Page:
• A Steep Drop In Oil More Likely Forecasts The Bottom, Not Beginning, Of Any Global Recession [View article]
    The problem is that the little bit of recovery that the US has had has been mostly based on the resurgence in US oil production via fracking/shale, which has been a highly leveraged venture. The effects on employment, decreased valuations, loan defaults, and investment are just starting to be felt. The fact that the sequence of cycles including the lower copper prices is out of sync with prior recessions is probably due to excessive central bank manipulation, i.e. QE, currency pegs, excessively low interest rates. It seems there is quite a bit more downside including a real recession measured by two quarters of negative GDP growth before a bottom will be formed. The decline in oil is a fundamental demand issue related to slowing global economic growth.
    Jan 28, 2015. 09:57 PM | 2 Likes Like |Link to Comment
  • Domestics Outperforming Internationals In 2015 [View article]
    The valuations of domestics are still farther out of line than the large international stocks. It's only a matter of time until the cascading effects start hitting these as well.
    Jan 28, 2015. 09:47 PM | Likes Like |Link to Comment
  • GDP Model Update: Q4 Now Looks Negative [View instapost]
    Wow, I think this would be a mini-black swan event as far as the stock market behavior on Friday which seems to be teetering between further decline and yet another bounce. What is being missed by the other estimates - are they not adequately factoring in the impact from lower crude on the oil industry, the rise of USD or something else? Do you expect that the announced GDP will be announced on Friday at this low of a value or only after revisions several months down the road?
    Jan 28, 2015. 01:39 AM | Likes Like |Link to Comment
  • Why The U.S. Dollar Is Declining [View article]
    The problem with trying to predict the strength of the dollar is that it is very much affected by foreign currencies including policy decisions such as the European QE that are outside of US control. The correlation of the dollar to the actual US economy has been pretty inconsistent for a while. I'd bet on a collapse of the yen and the euro before the dollar significantly devalues even with a faltering US economy, especially since the global economy is faltering along with it.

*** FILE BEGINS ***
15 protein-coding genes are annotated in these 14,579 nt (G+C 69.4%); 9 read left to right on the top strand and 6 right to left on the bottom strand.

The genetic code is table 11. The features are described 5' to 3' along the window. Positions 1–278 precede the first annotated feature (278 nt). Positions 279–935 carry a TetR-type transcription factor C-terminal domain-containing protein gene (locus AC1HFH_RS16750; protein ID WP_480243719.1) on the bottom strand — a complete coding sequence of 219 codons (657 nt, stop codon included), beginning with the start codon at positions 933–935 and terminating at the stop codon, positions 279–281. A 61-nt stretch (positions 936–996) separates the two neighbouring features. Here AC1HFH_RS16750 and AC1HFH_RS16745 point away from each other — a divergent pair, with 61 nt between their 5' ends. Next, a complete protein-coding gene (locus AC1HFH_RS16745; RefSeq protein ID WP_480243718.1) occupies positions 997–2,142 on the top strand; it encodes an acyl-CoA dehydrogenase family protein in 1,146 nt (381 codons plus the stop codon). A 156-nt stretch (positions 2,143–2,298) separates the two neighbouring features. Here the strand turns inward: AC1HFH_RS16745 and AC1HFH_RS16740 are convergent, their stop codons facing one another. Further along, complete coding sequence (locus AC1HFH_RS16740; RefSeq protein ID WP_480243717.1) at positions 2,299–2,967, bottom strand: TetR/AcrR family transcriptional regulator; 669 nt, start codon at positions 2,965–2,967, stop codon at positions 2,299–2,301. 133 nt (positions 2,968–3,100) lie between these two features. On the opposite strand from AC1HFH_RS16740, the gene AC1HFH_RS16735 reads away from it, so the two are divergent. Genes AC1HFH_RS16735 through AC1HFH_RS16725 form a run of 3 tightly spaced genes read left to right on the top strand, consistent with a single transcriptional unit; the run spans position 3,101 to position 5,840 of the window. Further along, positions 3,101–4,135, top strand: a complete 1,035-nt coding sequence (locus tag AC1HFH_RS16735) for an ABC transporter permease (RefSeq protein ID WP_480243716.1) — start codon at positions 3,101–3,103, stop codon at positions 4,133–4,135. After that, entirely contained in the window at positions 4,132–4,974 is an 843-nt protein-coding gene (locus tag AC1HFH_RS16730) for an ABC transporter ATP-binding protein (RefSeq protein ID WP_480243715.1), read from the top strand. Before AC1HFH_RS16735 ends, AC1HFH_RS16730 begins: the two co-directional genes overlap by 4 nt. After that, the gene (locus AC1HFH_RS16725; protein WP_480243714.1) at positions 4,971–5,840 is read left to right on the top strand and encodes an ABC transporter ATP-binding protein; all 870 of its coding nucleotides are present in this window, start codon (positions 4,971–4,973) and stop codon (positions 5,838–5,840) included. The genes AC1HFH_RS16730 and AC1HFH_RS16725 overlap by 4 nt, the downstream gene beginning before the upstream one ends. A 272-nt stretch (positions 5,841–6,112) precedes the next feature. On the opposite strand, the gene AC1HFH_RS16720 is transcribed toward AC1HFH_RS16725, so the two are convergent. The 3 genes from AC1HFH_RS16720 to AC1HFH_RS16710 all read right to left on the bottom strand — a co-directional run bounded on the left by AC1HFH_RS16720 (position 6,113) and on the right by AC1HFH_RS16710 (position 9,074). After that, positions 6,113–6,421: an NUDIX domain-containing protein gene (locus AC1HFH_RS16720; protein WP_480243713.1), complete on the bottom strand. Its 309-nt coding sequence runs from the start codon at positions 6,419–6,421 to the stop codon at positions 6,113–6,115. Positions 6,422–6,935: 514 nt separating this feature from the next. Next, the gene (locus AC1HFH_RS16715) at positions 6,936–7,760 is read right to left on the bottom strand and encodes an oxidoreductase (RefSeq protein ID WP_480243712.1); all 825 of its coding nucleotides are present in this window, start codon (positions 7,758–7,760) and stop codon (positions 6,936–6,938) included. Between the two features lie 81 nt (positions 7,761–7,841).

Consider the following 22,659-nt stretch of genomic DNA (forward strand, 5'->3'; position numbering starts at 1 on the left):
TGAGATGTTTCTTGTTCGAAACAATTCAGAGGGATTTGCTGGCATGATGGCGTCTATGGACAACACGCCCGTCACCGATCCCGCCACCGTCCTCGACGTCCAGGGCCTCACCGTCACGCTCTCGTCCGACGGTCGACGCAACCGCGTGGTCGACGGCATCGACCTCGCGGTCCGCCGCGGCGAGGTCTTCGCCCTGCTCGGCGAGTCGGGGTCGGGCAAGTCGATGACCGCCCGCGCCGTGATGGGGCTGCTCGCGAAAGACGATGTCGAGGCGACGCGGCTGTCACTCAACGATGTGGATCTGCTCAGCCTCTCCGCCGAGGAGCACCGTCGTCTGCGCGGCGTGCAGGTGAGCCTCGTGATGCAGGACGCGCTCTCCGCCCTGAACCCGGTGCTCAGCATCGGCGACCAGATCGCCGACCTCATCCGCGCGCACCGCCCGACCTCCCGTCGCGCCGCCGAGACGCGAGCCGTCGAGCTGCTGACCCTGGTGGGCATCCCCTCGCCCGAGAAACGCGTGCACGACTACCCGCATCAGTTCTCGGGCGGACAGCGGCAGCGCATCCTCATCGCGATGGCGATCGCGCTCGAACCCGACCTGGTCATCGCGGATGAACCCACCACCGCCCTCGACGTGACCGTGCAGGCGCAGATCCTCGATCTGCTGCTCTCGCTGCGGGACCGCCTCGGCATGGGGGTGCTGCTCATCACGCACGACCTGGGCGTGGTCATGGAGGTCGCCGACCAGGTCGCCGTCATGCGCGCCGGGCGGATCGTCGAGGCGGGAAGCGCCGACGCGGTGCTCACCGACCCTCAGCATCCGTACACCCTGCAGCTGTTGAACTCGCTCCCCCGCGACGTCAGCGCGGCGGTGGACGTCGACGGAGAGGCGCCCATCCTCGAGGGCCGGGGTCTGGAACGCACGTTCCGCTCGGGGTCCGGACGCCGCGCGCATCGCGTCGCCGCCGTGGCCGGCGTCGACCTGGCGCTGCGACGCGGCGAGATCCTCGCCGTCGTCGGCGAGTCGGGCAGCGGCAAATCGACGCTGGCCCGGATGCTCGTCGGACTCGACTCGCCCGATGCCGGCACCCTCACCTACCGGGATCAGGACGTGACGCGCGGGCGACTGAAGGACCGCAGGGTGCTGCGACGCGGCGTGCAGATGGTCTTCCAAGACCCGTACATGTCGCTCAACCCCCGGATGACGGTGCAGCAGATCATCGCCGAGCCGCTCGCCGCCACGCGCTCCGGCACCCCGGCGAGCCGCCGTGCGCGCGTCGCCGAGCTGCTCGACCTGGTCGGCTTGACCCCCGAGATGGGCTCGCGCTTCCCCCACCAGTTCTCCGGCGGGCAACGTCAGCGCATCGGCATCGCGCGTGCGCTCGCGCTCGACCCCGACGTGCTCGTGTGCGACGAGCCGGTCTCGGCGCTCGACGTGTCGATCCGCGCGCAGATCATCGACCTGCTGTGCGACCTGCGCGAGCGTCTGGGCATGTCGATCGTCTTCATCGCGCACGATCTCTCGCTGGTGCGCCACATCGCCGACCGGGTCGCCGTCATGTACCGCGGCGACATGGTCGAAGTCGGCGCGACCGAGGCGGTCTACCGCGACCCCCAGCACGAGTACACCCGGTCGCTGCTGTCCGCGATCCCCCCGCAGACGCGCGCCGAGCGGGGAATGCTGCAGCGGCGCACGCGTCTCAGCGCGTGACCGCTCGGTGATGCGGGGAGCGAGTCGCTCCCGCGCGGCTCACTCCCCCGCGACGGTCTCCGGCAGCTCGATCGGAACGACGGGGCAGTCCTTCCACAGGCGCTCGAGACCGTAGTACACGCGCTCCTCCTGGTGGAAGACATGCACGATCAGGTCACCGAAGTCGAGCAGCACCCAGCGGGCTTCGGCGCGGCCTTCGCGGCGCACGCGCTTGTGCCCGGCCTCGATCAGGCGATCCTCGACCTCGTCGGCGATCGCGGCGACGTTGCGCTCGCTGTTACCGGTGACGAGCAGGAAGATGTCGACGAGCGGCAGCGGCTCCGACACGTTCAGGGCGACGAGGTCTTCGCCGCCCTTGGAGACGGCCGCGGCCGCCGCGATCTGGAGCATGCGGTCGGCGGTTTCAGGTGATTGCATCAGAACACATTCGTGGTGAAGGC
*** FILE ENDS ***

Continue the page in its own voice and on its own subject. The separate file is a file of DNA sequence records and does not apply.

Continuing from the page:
Jan 28, 2015. 01:32 AM | 1 Like Like |Link to Comment
  • Why S&P 500 Companies Are Exceeding Earnings Expectations While Falling Short On Revenues [View article]
    Fasten the seat belts, we are just beginning to see the cascading effect of lower oil prices on the economy. Most of the benefits over the last few years that have registered in the US economy have been a consequence of the booming shale and energy industry with the majority of higher paying jobs in that sector. Bottom line is that consumers are still mostly strapped and lower oil prices is not going to inspire a big boost to the economy, but rather towards paying down some of the overextended debt. On the other hand, there are looming bankruptcies and failed junk bonds tied to firms that cannot profit with crude oil prices at this level.
    Jan 23, 2015. 10:28 PM | 1 Like Like |Link to Comment
  • Is GDP Wildly Underestimating GDP? [View article]
    I think it's clear the answer is #1 - asset prices are inflated well above their justifiable value if you look at the underlying data including such metrics as wage growth, PCE, and actual realized income growth (rather than paper wealth growth). It's clear this is a bubble that will pop once interest rates no longer have any room to drop and measured economic activity catches down to the lower demand being registered across virtually all commodities.
    Jan 23, 2015. 10:23 PM | 3 Likes Like |Link to Comment
  • The Rise Of Semiconductors: Why Copper Is No Longer A Bellwether For Growth It Once Was [View article]
    I don't know about that. Copper has been correlated to GDP at a 39% level which is considered a moderately strong correlation going back to 1986 - http://bit.ly/1GLoDIL. The lack of correlation since 2011 may be an anomaly due to QE. The large decline of copper, the lowest growth rate in China GDP since 1990, the drop in crude oil price at least in part due to lower demand, the lowering estimates of global GDP growth, narrowing of the yield curve, and crash of the euro may not be totally conclusive that a global recession is coming, but they are worth seriously considering. I don't think the semi-conductor stock performance has predictive value as it is in inflated by stock buy-back and other non-capex schemes that raise P/E multiples without underlying growth. The same type of argument was used in late 2007 with the S&P peaking to deny the likelihood of a recession in 2008. We have asset bubbles all over particularly in stock market valuations and yet to see what will happen to the economy when these pop.
    Jan 23, 2015. 10:14 PM | 3 Likes Like |Link to Comment